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Nitish Kumar may finally have to bank on BJP's hard Hindutva in 2019 Lok Sabha polls

'Sushasan Babu' who swears by the three 'C's of fighting crime, corruption and communalism, would have to go back to the drawing board.

 |  -minute read |   10-07-2018
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Bihar Chief Minister Nitish Kumar recently said that his party is still to take a decision regarding seat sharing with allies for the 2019 Lok Sabha elections as JD(U) is yet to get a final offer from the BJP.

The JD(U) has increasingly shown signs of discontent with alliance partner BJP, with several senior leaders from both the parties getting into a war of words with each other.

Speaking at the party's National Executive in Delhi on July 8, the JD(U) chief warned that all efforts to "eliminate and isolate our party will end up in isolation of those forces trying to do so", a party leader said.

The Bihar CM also slammed senior BJP leader Giriraj Singh for recently meeting with some riot accused, calling this "unacceptable".

nitmod_070918085739.jpgThe JD(U) has increasingly shown signs of discontent with alliance partner BJP. [Photo: Indiatoday.in]

Giriraj Singh, BJP MP from Nawada, on July 8, had met families of Bajrang Dal and VHP activists arrested last week on charges of inciting communal tension during Ram Navami. Singh questioned the Bihar government on whether "suppressing Hindus is secularism".

Nitish, who swears by the three 'C's of fighting crime, corruption and communalism, has had no qualms in the past over aligning with the RJD, whose boss Lalu Prasad Yadav was recently convicted in the fodder scam, or over later dumping the Mahagathbandhan to join hands with the BJP, whose leaders his party now accuses of communalism.

The Bihar CM has also recently opened another front with the ruling BJP by renewing a long-standing demand of special status for Bihar.

Coming in the wake of the TDP walking out of the NDA over the demand of special status to Andhra Pradesh, the move was seen by political observers as Nitish's back-up plan in case he decides to exit the NDA for greener pastures.

both-inside_06041808_070918085528.jpgIncreasing political stature of Bihar Deputy CM Tejashwi Yadav could put a spanner in the reuniting of the JD(U) and the RJD. [Photo: PTI]

The Centre has maintained that the provision for the grant of special status has ceased to exist after the 14th Finance Commission recommendations came into force, and special packages would be provided to all states that need help.

But the JD(U) general secretary RCP Singh called the Centre's decision a gross injustice, and questioned the BJP's commitment to the people of Bihar.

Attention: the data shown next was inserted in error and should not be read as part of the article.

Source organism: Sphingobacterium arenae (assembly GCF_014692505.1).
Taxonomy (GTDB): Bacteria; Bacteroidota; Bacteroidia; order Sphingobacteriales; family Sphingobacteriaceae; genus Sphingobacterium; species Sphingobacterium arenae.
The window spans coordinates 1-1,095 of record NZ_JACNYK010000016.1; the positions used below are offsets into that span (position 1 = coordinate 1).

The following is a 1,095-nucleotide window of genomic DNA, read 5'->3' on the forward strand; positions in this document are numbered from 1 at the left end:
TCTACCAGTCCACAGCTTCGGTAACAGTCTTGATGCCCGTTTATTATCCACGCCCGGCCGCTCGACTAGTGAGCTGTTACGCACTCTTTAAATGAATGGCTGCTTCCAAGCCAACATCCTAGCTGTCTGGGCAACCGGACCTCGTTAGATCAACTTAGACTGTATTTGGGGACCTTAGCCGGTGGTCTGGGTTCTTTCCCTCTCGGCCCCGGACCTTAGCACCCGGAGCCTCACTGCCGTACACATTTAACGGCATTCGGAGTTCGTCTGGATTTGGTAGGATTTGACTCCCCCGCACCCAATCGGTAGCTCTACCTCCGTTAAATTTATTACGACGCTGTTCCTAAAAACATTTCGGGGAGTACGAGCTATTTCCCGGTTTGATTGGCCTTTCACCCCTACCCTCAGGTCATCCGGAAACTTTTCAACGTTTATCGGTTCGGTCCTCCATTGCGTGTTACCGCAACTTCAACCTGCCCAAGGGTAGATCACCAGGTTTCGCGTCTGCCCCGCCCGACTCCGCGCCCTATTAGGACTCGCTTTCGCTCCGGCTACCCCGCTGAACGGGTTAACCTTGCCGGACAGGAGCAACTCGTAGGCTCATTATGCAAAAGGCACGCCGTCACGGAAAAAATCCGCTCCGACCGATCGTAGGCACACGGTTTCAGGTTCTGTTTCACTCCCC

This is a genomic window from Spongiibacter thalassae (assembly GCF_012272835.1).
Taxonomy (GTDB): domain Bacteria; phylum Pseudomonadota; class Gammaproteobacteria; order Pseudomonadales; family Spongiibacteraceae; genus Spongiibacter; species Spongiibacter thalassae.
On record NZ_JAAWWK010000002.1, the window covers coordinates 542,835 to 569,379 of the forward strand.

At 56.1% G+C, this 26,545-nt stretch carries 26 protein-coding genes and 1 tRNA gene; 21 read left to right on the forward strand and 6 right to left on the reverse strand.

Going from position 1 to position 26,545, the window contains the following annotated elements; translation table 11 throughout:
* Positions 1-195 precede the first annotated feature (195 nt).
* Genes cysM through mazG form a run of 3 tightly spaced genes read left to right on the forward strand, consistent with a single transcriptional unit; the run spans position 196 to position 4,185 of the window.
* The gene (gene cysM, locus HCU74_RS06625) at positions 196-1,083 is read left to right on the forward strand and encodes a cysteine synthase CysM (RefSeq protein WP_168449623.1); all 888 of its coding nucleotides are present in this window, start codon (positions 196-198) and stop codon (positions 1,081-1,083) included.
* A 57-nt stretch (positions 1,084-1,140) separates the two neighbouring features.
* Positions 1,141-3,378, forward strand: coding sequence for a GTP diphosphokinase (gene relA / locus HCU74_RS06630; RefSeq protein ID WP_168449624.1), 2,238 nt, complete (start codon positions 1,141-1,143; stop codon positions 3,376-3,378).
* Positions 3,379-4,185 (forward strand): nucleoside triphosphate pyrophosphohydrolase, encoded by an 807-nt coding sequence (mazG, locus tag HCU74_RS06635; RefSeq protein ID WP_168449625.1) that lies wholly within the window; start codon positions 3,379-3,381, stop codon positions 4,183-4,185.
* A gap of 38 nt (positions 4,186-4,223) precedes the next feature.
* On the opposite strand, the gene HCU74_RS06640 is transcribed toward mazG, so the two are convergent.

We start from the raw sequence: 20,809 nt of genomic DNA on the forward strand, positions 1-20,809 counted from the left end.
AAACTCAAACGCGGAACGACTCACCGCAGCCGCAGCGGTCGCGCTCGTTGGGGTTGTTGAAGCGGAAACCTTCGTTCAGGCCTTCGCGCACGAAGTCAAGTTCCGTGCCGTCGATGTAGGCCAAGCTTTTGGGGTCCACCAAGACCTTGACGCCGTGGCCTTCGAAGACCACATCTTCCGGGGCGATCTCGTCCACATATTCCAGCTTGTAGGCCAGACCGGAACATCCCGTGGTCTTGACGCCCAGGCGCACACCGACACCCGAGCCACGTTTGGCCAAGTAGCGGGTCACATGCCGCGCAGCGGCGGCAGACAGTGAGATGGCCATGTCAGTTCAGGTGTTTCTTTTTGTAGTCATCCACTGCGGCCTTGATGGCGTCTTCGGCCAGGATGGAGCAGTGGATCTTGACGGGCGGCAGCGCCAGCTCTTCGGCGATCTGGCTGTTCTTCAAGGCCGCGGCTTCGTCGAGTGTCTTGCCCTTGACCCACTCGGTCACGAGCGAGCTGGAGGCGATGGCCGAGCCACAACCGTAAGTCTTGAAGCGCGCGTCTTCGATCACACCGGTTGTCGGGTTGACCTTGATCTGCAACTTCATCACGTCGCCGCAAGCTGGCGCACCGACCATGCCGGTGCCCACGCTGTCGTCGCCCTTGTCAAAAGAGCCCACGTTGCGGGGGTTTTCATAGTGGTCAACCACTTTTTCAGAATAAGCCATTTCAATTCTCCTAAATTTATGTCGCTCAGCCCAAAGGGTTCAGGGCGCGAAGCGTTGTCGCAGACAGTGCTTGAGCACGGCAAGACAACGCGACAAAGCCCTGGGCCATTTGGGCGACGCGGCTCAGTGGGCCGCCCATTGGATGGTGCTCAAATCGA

The party has also said that it will fight upcoming assembly elections on its own. "We aren't helping or supporting or opposing the BJP. The Janata Dal United will fight elections in four states on its own," senior party leader KC Tyagi said. "We fought in Gujarat, in Nagaland, in Karnataka on limited seats... We carry the political agenda of our party," he added.

The JD(U) chief, while deciding to go it alone in the upcoming assembly elections, is trying to put pressure on the BJP and bring it back to the negotiating table.

Seat sharing for the 2019 Lok Sabha elections has become a major cause of heartburn between the NDA allies.

In the 2014 Lok Sabha elections, the BJP had won 22 (29 per cent vote share) of the 40 seats and its allies, the Ram Vilas Paswan-led LJP and Upendra Kushwaha-led RLSP, had six and three seats respectively. The JD(U) had won only two seats, but still retained 15.8 per cent vote share.

namo-1_070918085547.jpgThat Nitish Kumar desperately needs the BJP to shore up his party's tally is something that has not escaped Modi. [Photo: PTI]

One Lok Sabha seat has got roughly 6-odd assembly seats.

In the 2015 Assembly elections, while the JD(U) won 70 seats and the BJP could manage 53, the RJD emerged as the single largest party with 81 seats, while its ally, the Congress, could only manage 27 seats.

Currently, the JD(U) wants to showcase its performance in the 2015 Bihar Assembly polls, where it performed much better than the BJP — the party believes these results should be considered in the allotment of seats for the upcoming Lok Sabha election.

The party fears it has already lost substantial political ground in Bihar after joining hands with the BJP, with some of its vote base, comprising EBCs and minorities, already shifting loyalties to RJD and the Congress. This was visible in the results of the recently concluded by-polls — in May this year, the RJD won the Jokihat seat by defeating the JD(U) candidate with a handsome margin of 41,000 votes, and the previous by-polls in March 2018 saw the party lose out to the RJD in Araria and Jehanabad seats.